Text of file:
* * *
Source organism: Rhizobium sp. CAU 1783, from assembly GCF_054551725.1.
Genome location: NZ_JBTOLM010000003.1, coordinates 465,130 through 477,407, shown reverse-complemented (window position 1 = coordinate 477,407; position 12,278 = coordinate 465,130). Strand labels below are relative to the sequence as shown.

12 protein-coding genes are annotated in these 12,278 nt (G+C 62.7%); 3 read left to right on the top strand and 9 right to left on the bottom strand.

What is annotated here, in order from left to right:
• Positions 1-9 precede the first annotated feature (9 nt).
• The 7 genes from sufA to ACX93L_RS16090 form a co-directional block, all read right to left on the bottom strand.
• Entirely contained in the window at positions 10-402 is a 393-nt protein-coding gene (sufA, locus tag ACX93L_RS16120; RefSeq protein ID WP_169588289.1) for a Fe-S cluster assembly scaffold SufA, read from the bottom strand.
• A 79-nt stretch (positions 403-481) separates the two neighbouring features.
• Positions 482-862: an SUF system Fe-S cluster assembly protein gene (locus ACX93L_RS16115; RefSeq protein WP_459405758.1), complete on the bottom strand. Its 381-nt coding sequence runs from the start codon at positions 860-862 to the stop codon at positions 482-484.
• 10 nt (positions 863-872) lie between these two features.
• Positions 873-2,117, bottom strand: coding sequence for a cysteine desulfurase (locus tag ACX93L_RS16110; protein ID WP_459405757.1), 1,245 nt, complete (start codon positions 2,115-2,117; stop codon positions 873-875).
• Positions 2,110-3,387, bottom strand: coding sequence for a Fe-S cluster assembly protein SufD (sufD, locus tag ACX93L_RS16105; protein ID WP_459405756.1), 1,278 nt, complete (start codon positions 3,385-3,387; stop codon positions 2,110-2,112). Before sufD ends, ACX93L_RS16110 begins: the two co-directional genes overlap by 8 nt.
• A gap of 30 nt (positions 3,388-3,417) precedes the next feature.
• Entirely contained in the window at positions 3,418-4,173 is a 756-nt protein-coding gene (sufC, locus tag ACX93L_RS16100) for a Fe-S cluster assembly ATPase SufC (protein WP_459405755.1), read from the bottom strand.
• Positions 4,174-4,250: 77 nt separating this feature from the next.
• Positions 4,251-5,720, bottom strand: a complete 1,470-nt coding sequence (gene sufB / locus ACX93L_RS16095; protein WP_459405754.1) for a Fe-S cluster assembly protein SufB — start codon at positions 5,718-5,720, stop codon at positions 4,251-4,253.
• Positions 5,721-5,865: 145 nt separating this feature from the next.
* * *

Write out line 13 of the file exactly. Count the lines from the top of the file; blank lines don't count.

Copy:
• A gap of 30 nt (positions 3,388-3,417) precedes the next feature.